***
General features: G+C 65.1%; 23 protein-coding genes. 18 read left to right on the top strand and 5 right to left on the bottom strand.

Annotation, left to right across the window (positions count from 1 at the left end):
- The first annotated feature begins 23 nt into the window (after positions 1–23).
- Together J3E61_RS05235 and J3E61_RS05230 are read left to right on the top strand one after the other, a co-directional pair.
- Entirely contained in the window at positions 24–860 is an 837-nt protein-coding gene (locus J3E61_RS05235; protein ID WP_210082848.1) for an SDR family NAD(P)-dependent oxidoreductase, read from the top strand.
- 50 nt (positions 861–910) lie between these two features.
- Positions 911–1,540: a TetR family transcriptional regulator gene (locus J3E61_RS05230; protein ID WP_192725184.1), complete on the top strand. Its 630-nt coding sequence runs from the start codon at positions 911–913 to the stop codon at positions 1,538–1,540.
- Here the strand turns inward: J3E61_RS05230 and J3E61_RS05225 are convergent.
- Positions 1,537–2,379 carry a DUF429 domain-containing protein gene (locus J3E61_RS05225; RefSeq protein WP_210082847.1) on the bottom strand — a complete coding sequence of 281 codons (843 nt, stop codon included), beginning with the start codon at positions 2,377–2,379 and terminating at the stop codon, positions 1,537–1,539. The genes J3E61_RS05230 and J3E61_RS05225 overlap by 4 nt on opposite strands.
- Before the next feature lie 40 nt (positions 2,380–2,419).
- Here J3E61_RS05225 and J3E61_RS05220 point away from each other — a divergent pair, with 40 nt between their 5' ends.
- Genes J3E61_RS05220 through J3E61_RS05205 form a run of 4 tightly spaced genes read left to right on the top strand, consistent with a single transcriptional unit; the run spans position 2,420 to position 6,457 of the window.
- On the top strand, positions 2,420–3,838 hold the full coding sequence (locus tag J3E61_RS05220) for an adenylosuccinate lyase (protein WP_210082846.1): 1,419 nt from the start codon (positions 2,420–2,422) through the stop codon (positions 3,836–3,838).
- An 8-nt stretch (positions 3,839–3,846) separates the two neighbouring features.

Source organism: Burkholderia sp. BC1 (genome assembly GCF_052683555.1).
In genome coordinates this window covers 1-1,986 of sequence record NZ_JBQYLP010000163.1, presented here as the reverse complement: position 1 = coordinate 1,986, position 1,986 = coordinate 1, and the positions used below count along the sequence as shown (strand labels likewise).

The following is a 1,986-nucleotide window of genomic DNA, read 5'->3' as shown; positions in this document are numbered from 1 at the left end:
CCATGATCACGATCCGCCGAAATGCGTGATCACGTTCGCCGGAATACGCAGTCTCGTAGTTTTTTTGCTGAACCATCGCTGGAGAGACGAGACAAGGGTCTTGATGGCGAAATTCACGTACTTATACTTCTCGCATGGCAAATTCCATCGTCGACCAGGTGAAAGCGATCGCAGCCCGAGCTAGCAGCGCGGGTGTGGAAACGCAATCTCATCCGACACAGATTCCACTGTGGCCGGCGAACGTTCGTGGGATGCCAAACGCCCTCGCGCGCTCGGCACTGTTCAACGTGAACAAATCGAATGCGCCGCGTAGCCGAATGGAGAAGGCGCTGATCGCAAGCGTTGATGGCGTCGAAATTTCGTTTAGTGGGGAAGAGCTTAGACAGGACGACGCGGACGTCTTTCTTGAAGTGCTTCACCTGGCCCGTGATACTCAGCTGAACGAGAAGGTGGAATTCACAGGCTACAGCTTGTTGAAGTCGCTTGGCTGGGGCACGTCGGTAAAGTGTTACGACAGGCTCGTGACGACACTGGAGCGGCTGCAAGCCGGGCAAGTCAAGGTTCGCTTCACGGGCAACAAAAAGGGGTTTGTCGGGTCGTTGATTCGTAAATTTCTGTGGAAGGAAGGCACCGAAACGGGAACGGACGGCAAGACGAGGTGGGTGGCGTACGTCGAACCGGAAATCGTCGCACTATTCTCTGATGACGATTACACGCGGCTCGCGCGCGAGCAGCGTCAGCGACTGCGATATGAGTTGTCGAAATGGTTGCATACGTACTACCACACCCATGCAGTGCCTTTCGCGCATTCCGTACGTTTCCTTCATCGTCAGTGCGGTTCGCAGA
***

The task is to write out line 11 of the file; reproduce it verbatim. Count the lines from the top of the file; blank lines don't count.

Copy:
- Here J3E61_RS05225 and J3E61_RS05220 point away from each other — a divergent pair, with 40 nt between their 5' ends.